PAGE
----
Aseptic loosening of the tibial component remains the leading cause for revision surgery in total knee arthroplasty (TKA). Understanding the mechanisms leading to loss of fixation can offer insight into preventative measures to ensure a longer survival rate. In cemented TKA, loosening occurs at the cement-trabecular interface probably due to a stress-shielding effect of the stiffer implant material in comparison with bone. Using finite element models of lab-prepared tibial cement-trabeculae interface specimens (n=4) based on micro-CT images, this study aims to investigate the micromechanics of the interlock between cement and trabecular bone. Finite element micromotion between cement and trabeculae and bone strain were compared in the interdigitated trabeculae as well as strain in the bone distal to the interface. Lab-prepared specimens and their FE models were assumed to represent the immediate post-operative situation. The cement layer was removed in the FE models while retaining the loading conditions, which resulted in FE models that represented the pre-operative situation. Results showed that micromotion and bone strain decrease when interdigitation depth increases. Bone-cement micromotion and bone strain at the distal interdigitated region showed a dependence on bone volume fraction. Comparing the immediate post-operative and pre-operative situations, trabeculae embedded deep within the cement generally showed the highest level of strain-shielding. Strain shielding of interdigitated bone, in terms of reduction in compressive strains, was found to be between 35 and 61 % for the four specimens. Strain adaptive remodeling could thus be a plausible mechanism responsible for loss of interdigitated bone.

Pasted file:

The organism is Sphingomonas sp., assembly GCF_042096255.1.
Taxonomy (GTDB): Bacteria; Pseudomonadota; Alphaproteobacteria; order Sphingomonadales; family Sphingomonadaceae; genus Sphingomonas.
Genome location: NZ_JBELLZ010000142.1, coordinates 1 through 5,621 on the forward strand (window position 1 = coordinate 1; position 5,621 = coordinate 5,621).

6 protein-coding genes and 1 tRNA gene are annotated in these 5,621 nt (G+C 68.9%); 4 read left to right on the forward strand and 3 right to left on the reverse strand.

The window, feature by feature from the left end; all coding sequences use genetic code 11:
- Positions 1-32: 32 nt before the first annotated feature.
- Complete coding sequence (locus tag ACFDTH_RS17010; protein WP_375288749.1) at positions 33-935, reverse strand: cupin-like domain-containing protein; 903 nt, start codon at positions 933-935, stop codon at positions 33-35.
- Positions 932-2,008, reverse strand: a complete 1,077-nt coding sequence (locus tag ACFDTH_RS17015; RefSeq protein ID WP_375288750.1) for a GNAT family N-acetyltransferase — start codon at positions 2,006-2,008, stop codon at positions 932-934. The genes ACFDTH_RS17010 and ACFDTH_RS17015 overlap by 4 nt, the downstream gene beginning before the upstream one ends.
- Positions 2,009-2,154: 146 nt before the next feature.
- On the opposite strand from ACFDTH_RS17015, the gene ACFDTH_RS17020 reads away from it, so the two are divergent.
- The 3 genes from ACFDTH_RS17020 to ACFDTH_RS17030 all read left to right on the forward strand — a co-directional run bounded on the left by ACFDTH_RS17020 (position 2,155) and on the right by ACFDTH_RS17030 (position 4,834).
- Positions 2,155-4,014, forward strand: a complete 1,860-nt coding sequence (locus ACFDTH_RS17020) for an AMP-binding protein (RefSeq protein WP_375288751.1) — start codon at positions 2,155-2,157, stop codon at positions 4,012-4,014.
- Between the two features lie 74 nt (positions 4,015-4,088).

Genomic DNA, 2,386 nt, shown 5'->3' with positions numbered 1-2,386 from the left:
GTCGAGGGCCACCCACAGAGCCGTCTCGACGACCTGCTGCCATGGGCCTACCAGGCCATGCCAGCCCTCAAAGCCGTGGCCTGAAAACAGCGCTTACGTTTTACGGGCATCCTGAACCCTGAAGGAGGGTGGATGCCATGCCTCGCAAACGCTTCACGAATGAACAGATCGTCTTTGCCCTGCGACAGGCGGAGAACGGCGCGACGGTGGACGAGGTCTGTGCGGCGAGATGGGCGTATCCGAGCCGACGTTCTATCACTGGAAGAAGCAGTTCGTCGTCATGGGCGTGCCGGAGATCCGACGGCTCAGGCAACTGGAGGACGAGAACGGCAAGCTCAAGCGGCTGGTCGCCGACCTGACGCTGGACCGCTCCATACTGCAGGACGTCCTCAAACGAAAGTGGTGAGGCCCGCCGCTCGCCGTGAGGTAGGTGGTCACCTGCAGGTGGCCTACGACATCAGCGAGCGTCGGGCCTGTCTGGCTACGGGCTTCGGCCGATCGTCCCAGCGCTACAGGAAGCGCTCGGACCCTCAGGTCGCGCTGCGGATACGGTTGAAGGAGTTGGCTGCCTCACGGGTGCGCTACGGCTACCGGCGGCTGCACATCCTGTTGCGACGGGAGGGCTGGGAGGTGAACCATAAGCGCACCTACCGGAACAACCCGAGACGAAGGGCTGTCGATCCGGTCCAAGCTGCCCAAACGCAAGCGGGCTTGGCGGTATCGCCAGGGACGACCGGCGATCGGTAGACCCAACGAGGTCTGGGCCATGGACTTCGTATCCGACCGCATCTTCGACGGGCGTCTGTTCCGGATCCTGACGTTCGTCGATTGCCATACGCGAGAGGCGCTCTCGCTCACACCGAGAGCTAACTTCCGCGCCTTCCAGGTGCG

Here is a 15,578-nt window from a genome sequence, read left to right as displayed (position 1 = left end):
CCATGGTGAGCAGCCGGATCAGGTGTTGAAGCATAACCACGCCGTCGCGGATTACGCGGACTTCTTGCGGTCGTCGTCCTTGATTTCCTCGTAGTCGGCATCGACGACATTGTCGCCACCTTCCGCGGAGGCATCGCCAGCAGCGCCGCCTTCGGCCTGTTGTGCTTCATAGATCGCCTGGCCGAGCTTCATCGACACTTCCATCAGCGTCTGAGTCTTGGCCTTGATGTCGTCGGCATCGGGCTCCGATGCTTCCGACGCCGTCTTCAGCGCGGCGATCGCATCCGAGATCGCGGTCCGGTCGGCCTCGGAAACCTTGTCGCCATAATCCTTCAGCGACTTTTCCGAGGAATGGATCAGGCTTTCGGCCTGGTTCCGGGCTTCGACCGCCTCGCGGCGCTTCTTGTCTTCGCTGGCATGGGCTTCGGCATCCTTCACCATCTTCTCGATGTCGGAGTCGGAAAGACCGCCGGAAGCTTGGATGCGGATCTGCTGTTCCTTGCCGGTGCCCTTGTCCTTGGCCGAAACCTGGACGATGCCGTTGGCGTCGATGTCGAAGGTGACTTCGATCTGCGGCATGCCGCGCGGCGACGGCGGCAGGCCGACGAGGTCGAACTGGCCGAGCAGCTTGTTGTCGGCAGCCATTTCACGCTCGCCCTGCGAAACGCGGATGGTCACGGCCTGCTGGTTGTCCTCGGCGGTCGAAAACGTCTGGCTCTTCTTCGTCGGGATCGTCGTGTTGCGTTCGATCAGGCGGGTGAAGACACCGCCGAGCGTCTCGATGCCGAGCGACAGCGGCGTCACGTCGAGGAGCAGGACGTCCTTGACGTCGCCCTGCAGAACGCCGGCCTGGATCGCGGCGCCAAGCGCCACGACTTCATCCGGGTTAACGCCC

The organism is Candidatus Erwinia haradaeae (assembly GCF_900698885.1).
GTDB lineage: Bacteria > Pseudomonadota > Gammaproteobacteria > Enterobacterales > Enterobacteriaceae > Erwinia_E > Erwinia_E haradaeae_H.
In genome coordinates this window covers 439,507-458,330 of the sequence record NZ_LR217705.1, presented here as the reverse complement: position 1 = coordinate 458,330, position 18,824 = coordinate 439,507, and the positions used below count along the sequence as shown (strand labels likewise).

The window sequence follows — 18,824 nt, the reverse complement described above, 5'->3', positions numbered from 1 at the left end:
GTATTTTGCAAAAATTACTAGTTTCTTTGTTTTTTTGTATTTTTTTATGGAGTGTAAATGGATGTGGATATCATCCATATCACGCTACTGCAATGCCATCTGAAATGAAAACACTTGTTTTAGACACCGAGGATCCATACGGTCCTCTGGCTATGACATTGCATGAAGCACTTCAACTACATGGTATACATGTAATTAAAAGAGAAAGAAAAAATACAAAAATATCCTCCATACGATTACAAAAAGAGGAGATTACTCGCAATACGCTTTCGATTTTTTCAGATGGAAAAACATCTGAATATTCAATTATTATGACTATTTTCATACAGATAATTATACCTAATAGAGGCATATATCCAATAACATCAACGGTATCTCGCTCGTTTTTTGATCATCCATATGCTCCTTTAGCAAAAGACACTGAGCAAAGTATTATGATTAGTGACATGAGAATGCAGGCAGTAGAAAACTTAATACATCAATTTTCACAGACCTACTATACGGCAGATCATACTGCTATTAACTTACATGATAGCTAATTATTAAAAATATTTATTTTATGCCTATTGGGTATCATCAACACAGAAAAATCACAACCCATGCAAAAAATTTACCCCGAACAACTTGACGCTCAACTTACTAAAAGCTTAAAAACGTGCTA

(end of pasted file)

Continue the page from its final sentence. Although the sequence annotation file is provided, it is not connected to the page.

|Number of pages||6|
|Journal||Journal of the mechanical behavior of biomedical materials|
|Publication status||Published - 1 Feb 2017|
- Aseptic loosening
- Bone-cement interface
- Finite element analysis
- Strain shielding